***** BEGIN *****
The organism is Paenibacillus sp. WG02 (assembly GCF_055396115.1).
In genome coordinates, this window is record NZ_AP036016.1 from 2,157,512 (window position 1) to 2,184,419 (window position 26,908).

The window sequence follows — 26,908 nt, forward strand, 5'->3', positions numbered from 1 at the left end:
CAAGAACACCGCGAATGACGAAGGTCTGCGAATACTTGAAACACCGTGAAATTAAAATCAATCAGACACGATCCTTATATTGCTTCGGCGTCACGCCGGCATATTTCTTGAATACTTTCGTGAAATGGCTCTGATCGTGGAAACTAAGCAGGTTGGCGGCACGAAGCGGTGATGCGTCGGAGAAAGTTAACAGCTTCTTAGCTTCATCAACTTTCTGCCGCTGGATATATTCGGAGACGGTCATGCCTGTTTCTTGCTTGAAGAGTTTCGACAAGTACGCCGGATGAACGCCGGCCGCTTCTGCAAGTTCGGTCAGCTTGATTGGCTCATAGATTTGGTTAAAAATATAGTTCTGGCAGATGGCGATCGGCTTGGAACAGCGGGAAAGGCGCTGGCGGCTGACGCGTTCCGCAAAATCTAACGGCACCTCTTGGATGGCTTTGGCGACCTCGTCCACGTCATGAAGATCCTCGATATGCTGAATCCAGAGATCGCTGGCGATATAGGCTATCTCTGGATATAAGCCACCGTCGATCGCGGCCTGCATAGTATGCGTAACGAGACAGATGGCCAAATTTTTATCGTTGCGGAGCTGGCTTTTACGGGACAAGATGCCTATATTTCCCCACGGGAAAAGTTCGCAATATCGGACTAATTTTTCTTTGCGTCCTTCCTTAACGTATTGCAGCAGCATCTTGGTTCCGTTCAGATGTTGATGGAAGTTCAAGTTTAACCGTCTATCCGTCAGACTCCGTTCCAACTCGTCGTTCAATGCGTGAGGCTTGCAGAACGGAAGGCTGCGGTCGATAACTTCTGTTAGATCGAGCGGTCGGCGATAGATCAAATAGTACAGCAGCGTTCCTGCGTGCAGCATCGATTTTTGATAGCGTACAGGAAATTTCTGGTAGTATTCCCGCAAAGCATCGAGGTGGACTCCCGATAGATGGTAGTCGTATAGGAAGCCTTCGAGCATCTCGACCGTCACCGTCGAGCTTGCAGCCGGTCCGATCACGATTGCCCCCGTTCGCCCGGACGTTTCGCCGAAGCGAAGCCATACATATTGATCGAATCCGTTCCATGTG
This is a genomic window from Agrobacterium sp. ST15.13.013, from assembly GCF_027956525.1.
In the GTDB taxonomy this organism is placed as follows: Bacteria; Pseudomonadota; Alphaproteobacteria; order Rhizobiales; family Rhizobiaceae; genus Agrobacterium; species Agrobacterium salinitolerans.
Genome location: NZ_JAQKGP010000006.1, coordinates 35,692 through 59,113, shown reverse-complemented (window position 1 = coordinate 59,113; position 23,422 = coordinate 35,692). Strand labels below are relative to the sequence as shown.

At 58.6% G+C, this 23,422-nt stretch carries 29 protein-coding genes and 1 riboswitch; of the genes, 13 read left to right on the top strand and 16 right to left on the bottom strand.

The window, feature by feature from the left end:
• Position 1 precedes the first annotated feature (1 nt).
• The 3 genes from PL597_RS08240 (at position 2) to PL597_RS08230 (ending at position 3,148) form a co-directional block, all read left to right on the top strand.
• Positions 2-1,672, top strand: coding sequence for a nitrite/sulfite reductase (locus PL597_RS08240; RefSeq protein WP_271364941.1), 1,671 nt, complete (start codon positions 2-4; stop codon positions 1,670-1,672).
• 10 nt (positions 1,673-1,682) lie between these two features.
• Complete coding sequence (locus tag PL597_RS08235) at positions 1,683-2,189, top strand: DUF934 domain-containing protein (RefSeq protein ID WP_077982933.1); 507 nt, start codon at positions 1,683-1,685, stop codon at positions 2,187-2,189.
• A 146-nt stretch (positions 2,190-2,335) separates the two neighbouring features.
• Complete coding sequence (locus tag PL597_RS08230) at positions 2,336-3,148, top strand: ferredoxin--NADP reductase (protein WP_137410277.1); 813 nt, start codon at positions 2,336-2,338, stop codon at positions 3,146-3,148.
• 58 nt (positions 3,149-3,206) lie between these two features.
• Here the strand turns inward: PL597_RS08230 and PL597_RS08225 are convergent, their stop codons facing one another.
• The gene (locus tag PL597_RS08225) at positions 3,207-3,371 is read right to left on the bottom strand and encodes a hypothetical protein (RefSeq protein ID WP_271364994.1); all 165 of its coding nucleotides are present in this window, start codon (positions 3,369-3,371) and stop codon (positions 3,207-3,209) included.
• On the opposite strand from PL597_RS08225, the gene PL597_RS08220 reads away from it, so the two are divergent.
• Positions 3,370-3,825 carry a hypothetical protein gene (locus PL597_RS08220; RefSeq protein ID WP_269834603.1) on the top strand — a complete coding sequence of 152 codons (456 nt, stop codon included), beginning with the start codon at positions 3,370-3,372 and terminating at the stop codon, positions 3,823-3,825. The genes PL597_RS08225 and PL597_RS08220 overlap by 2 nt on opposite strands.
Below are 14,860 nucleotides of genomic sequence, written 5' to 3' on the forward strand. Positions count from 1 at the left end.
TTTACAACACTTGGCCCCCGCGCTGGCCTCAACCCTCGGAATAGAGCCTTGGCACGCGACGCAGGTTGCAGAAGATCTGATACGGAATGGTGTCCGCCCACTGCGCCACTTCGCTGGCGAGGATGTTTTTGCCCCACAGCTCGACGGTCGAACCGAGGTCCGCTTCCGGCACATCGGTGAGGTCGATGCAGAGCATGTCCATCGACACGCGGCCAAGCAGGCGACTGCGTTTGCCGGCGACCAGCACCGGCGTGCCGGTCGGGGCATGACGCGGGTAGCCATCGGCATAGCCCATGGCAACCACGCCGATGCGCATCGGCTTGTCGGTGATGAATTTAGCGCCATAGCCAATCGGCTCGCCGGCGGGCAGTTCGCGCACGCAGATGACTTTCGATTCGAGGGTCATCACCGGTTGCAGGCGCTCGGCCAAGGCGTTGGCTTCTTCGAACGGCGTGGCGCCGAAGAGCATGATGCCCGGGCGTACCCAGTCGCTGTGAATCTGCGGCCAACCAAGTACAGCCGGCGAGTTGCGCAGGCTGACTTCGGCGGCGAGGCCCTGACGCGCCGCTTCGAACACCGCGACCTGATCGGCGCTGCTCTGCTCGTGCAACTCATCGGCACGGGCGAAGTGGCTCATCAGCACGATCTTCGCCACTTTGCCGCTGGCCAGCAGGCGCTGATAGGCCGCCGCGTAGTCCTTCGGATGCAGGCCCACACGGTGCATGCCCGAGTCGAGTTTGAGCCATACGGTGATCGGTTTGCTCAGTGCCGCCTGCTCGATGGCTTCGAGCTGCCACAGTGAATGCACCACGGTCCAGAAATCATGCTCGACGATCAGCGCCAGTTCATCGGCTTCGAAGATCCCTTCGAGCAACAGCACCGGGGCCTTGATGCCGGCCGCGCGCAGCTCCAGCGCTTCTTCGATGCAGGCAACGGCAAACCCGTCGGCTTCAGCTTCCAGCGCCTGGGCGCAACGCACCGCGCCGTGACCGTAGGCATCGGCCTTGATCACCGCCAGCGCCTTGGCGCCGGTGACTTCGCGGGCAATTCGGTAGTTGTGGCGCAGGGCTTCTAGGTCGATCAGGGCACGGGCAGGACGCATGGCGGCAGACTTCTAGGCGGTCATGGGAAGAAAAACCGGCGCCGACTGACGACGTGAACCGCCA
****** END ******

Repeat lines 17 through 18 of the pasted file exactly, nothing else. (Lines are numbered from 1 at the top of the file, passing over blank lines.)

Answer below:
• 58 nt (positions 3,149-3,206) lie between these two features.
• Here the strand turns inward: PL597_RS08230 and PL597_RS08225 are convergent, their stop codons facing one another.